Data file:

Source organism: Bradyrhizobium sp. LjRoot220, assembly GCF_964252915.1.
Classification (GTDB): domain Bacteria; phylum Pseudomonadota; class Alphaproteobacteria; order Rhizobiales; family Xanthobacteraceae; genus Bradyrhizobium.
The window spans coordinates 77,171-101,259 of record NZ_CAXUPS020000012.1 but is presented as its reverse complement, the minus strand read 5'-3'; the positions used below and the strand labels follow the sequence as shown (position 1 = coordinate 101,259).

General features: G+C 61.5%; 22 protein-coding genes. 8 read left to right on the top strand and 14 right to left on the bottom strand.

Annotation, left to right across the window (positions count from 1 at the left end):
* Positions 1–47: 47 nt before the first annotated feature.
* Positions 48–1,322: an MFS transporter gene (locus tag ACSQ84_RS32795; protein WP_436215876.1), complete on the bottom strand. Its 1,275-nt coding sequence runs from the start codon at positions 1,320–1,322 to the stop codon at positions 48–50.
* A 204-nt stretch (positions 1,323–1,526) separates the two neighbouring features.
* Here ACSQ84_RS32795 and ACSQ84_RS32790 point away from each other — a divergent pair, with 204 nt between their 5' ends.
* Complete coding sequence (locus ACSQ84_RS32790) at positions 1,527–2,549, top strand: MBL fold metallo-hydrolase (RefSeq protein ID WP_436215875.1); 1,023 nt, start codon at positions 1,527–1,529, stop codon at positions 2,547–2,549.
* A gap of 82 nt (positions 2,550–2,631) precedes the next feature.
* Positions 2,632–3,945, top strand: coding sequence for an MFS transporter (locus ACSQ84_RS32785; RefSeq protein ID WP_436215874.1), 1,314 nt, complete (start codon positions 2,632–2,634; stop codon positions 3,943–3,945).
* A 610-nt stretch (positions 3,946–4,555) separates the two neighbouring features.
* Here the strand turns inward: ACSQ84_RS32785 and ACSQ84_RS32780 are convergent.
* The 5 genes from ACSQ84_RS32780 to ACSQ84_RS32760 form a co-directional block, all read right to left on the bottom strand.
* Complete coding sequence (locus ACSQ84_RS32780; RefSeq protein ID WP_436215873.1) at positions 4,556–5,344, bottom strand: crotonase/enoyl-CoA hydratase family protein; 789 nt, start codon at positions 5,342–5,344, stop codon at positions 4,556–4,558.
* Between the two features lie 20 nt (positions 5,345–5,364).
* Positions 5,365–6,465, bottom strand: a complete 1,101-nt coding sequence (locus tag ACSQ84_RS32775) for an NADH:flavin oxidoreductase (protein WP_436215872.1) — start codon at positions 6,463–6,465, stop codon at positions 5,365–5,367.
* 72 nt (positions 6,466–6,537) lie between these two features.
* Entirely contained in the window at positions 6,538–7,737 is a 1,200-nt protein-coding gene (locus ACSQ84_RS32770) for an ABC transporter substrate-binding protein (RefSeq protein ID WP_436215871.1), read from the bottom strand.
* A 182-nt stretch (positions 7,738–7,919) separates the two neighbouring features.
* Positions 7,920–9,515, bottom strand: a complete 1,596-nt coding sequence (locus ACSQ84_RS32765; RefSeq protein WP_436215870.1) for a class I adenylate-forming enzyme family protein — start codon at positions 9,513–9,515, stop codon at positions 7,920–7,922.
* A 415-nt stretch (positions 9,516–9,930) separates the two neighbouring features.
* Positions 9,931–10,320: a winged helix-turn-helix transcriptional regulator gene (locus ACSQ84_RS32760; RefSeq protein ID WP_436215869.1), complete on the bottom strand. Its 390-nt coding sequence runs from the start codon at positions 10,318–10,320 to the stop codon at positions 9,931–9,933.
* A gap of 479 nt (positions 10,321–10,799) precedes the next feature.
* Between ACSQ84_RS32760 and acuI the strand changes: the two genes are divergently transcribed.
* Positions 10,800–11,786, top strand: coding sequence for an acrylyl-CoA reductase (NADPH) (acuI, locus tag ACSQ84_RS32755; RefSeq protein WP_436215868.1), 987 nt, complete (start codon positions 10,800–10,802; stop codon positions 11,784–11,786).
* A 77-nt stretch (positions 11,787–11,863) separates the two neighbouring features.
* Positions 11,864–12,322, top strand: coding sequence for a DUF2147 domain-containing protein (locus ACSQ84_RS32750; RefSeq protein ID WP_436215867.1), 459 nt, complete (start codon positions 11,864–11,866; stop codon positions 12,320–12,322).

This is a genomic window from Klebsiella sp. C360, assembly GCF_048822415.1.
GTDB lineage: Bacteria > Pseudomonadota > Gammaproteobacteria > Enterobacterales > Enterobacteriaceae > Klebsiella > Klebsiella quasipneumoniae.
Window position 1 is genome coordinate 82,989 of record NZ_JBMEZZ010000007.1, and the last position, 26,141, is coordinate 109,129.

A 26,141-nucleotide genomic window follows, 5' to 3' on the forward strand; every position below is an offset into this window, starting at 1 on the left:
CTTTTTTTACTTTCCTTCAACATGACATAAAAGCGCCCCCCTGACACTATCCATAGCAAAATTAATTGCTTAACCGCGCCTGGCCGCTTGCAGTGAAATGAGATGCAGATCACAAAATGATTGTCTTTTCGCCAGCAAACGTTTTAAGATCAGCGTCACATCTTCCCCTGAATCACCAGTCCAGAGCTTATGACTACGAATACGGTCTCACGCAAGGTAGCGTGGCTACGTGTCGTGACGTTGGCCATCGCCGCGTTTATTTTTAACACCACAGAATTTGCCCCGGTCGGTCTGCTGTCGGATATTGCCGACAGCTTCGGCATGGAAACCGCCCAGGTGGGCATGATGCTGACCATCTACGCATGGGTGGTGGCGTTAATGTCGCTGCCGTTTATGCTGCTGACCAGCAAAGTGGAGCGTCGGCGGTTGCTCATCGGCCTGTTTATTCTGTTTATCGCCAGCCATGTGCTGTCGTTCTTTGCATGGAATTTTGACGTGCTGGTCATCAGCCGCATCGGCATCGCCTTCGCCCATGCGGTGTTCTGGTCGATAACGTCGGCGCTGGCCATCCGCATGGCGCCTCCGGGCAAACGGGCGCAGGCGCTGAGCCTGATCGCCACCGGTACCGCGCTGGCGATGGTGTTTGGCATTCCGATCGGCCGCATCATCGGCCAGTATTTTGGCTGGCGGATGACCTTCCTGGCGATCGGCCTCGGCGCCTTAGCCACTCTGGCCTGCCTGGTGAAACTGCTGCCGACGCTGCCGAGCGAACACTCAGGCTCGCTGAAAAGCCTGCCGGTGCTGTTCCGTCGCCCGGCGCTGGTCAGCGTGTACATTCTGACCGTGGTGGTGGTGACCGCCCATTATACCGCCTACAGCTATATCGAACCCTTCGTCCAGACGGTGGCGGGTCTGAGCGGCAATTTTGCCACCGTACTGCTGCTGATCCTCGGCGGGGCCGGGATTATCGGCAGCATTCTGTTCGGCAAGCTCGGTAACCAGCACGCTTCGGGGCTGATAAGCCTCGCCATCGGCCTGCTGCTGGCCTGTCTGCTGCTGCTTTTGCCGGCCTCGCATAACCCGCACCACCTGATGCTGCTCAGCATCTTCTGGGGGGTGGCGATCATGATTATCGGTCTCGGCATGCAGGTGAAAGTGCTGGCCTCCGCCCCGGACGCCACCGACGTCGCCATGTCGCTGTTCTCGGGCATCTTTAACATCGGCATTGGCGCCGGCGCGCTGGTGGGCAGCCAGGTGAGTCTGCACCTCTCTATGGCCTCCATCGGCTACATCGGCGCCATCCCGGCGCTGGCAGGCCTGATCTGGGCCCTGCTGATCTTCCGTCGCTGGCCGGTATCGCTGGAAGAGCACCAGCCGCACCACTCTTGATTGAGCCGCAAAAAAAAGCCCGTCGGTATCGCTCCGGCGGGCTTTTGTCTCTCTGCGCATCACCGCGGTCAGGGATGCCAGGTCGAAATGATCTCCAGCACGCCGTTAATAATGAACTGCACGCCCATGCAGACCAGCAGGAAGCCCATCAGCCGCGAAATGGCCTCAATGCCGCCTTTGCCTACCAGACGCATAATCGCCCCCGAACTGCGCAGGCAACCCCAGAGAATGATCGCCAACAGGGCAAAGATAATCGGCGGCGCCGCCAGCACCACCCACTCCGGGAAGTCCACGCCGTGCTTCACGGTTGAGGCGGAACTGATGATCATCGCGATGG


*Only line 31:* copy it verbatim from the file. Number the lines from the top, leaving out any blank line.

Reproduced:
GTDB lineage: Bacteria > Pseudomonadota > Gammaproteobacteria > Enterobacterales > Enterobacteriaceae > Klebsiella > Klebsiella quasipneumoniae.